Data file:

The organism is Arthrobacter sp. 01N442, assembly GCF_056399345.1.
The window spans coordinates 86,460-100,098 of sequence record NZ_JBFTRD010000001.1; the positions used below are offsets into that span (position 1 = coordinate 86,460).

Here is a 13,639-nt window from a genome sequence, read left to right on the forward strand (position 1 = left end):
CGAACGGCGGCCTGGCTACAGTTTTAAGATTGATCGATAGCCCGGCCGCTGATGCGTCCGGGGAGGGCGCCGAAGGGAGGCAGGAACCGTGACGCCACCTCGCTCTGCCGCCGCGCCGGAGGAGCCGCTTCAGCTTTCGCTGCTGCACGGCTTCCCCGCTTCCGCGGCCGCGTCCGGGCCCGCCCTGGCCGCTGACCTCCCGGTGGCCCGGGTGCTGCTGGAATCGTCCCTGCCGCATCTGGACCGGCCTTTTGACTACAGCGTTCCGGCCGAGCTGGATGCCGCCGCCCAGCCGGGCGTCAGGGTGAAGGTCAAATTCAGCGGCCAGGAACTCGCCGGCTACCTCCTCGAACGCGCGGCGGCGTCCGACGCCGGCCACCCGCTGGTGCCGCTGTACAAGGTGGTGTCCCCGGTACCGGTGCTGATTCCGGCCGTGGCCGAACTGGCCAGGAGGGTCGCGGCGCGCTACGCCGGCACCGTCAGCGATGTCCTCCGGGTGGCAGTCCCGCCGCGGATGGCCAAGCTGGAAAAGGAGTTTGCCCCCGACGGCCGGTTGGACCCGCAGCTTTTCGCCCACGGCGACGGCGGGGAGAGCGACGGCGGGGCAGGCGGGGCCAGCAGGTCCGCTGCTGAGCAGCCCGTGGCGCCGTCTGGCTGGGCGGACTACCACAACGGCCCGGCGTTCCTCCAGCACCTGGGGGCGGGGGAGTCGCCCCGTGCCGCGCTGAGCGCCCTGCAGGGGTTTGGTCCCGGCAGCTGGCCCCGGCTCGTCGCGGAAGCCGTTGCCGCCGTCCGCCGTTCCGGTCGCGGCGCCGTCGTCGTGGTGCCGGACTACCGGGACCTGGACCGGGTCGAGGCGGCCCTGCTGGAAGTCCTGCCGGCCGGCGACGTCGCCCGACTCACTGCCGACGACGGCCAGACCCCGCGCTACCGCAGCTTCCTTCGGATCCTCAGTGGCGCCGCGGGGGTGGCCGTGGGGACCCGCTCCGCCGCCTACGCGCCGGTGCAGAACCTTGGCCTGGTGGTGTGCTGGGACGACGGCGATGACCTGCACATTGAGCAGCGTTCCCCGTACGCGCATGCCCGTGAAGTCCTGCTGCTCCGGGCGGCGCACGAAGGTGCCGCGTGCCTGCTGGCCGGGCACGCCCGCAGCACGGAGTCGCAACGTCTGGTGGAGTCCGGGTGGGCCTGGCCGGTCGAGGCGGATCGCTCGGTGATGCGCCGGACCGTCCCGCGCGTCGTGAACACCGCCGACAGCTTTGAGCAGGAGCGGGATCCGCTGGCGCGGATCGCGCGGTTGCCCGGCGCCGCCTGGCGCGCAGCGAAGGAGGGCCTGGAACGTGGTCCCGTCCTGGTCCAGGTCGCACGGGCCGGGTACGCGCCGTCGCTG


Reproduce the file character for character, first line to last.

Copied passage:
The organism is Arthrobacter sp. 01N442, assembly GCF_056399345.1.
The window spans coordinates 86,460-100,098 of sequence record NZ_JBFTRD010000001.1; the positions used below are offsets into that span (position 1 = coordinate 86,460).

Here is a 13,639-nt window from a genome sequence, read left to right on the forward strand (position 1 = left end):
CGAACGGCGGCCTGGCTACAGTTTTAAGATTGATCGATAGCCCGGCCGCTGATGCGTCCGGGGAGGGCGCCGAAGGGAGGCAGGAACCGTGACGCCACCTCGCTCTGCCGCCGCGCCGGAGGAGCCGCTTCAGCTTTCGCTGCTGCACGGCTTCCCCGCTTCCGCGGCCGCGTCCGGGCCCGCCCTGGCCGCTGACCTCCCGGTGGCCCGGGTGCTGCTGGAATCGTCCCTGCCGCATCTGGACCGGCCTTTTGACTACAGCGTTCCGGCCGAGCTGGATGCCGCCGCCCAGCCGGGCGTCAGGGTGAAGGTCAAATTCAGCGGCCAGGAACTCGCCGGCTACCTCCTCGAACGCGCGGCGGCGTCCGACGCCGGCCACCCGCTGGTGCCGCTGTACAAGGTGGTGTCCCCGGTACCGGTGCTGATTCCGGCCGTGGCCGAACTGGCCAGGAGGGTCGCGGCGCGCTACGCCGGCACCGTCAGCGATGTCCTCCGGGTGGCAGTCCCGCCGCGGATGGCCAAGCTGGAAAAGGAGTTTGCCCCCGACGGCCGGTTGGACCCGCAGCTTTTCGCCCACGGCGACGGCGGGGAGAGCGACGGCGGGGCAGGCGGGGCCAGCAGGTCCGCTGCTGAGCAGCCCGTGGCGCCGTCTGGCTGGGCGGACTACCACAACGGCCCGGCGTTCCTCCAGCACCTGGGGGCGGGGGAGTCGCCCCGTGCCGCGCTGAGCGCCCTGCAGGGGTTTGGTCCCGGCAGCTGGCCCCGGCTCGTCGCGGAAGCCGTTGCCGCCGTCCGCCGTTCCGGTCGCGGCGCCGTCGTCGTGGTGCCGGACTACCGGGACCTGGACCGGGTCGAGGCGGCCCTGCTGGAAGTCCTGCCGGCCGGCGACGTCGCCCGACTCACTGCCGACGACGGCCAGACCCCGCGCTACCGCAGCTTCCTTCGGATCCTCAGTGGCGCCGCGGGGGTGGCCGTGGGGACCCGCTCCGCCGCCTACGCGCCGGTGCAGAACCTTGGCCTGGTGGTGTGCTGGGACGACGGCGATGACCTGCACATTGAGCAGCGTTCCCCGTACGCGCATGCCCGTGAAGTCCTGCTGCTCCGGGCGGCGCACGAAGGTGCCGCGTGCCTGCTGGCCGGGCACGCCCGCAGCACGGAGTCGCAACGTCTGGTGGAGTCCGGGTGGGCCTGGCCGGTCGAGGCGGATCGCTCGGTGATGCGCCGGACCGTCCCGCGCGTCGTGAACACCGCCGACAGCTTTGAGCAGGAGCGGGATCCGCTGGCGCGGATCGCGCGGTTGCCCGGCGCCGCCTGGCGCGCAGCGAAGGAGGGCCTGGAACGTGGTCCCGTCCTGGTCCAGGTCGCACGGGCCGGGTACGCGCCGTCGCTG